NAMM 2019: Eventide’s Instant Phaser Mk II plugin emulates the ‘perfect imprecision’ of the original hardware

NAMM 2019: Eventide’s Instant Phaser broke new ground in 1972 - in fact, Eventide says that it was the first rackmount electronic studio effects unit ever. You’ll know it from countless recordings - think of John Bonham’s drum sound in Led Zeppelin’s Kashmir - and now a Mk II version has been released as a plugin.

This retains the look and feel of the original, but adds various features that make it suitable for today’s producer. You can adjust the sonic characteristics with the Age knob, and you get plenty of control options.

“A true recreation of the Instant Phaser had to satisfy not only our ears but also the ears of the studio owners and the pro audio community who still own and use the original hardware,” says Eventide Managing Director Anthony Agnello. “A strict digital simulation of an analog component is precise. Components in the real world are not. A 0.1 uF capacitor in cold precise code will be exact while a real world 0.1 uF cap’s actual value will fall within some range close to, but never exactly, 0.1 uF. We discovered that the imprecision of the values of the analog components are key to the Instant Phaser’s sonic character. The challenge was to write code that captured that imprecision.”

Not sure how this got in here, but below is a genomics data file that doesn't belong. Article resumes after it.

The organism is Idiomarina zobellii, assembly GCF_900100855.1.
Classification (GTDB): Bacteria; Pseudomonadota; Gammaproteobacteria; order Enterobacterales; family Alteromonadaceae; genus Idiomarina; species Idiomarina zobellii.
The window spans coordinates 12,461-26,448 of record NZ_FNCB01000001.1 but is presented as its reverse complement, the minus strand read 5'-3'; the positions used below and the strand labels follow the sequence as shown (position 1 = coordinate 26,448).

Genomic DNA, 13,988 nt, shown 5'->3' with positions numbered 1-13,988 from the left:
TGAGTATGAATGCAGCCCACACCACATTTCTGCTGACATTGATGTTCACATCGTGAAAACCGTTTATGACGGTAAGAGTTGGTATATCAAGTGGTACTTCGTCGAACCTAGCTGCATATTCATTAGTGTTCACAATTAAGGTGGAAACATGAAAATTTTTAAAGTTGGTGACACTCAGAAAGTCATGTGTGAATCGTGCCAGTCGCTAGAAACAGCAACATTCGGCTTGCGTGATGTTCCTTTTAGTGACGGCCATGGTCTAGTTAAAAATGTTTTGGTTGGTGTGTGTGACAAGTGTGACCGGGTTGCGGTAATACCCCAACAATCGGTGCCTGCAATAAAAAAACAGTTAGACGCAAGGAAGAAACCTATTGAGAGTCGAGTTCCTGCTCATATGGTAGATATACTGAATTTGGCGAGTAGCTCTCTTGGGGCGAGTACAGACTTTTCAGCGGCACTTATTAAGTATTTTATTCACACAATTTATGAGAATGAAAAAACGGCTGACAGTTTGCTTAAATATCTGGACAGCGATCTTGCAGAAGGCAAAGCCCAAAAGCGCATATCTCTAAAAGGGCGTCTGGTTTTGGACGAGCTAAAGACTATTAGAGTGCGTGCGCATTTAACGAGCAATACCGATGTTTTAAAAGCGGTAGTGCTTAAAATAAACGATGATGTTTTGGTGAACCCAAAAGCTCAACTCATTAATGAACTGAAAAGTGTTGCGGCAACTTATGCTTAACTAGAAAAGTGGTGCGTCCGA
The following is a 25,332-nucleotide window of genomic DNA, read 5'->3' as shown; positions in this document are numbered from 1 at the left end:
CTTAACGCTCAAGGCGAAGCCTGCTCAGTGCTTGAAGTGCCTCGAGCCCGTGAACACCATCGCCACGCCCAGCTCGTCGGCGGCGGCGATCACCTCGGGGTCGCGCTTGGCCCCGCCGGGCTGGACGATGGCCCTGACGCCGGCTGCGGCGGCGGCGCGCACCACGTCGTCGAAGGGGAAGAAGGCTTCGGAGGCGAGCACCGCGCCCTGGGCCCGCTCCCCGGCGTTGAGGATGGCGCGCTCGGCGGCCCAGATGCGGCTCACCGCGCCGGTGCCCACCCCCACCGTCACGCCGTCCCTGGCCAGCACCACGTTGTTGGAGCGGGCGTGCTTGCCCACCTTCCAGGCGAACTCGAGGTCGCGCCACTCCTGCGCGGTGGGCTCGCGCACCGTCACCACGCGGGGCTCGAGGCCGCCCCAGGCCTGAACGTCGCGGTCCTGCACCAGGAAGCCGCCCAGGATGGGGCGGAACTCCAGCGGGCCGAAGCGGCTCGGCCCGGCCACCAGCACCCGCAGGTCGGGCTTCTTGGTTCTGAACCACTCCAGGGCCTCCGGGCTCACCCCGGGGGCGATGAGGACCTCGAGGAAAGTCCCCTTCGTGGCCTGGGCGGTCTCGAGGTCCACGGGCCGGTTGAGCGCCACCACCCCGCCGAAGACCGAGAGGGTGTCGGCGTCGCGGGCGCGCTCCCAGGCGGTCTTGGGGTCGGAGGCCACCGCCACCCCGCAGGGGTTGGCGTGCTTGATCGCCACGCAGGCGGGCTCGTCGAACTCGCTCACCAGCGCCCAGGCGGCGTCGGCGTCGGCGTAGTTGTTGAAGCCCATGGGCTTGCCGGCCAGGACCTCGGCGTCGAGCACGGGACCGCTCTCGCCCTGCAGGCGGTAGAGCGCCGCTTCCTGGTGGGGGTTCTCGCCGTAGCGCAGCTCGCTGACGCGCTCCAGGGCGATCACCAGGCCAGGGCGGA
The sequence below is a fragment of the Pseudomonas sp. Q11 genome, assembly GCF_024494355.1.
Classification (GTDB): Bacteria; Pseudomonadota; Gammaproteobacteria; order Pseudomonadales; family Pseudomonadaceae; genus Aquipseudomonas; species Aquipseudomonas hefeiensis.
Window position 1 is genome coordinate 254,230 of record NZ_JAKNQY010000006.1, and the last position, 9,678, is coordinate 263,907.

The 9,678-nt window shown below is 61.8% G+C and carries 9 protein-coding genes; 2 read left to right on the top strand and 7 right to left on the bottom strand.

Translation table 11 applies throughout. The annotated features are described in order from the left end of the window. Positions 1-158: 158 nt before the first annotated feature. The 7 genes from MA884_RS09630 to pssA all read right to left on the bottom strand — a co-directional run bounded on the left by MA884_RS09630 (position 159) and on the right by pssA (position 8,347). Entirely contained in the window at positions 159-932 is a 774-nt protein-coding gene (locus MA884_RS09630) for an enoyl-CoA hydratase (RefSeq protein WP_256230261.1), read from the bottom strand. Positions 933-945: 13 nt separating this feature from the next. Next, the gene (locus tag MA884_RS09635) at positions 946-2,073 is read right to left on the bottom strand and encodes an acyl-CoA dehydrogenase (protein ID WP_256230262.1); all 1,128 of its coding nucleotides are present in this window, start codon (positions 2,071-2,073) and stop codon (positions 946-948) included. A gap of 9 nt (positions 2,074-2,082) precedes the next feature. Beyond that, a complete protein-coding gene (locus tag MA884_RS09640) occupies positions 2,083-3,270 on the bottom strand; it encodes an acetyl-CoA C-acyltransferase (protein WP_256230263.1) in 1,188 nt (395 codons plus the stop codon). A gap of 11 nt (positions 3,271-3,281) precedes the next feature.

“This isn’t your typical phaser plug-in, this is owning a piece of history. We’re pleased to release an authentic recreation of the world’s first and cherished rackmount electronic effects processor.”

Find out more on the Eventide website. Instant Phaser Mk II is available now at the introductory price of $37 (this will rise to $129 in March) and in VST/AU/AAX formats. You can request a demo, too.


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Ben Rogerson
Deputy Editor

I’m the Deputy Editor of MusicRadar, having worked on the site since its launch in 2007. I previously spent eight years working on our sister magazine, Computer Music. I’ve been playing the piano, gigging in bands and failing to finish tracks at home for more than 30 years, 24 of which I’ve also spent writing about music and the ever-changing technology used to make it.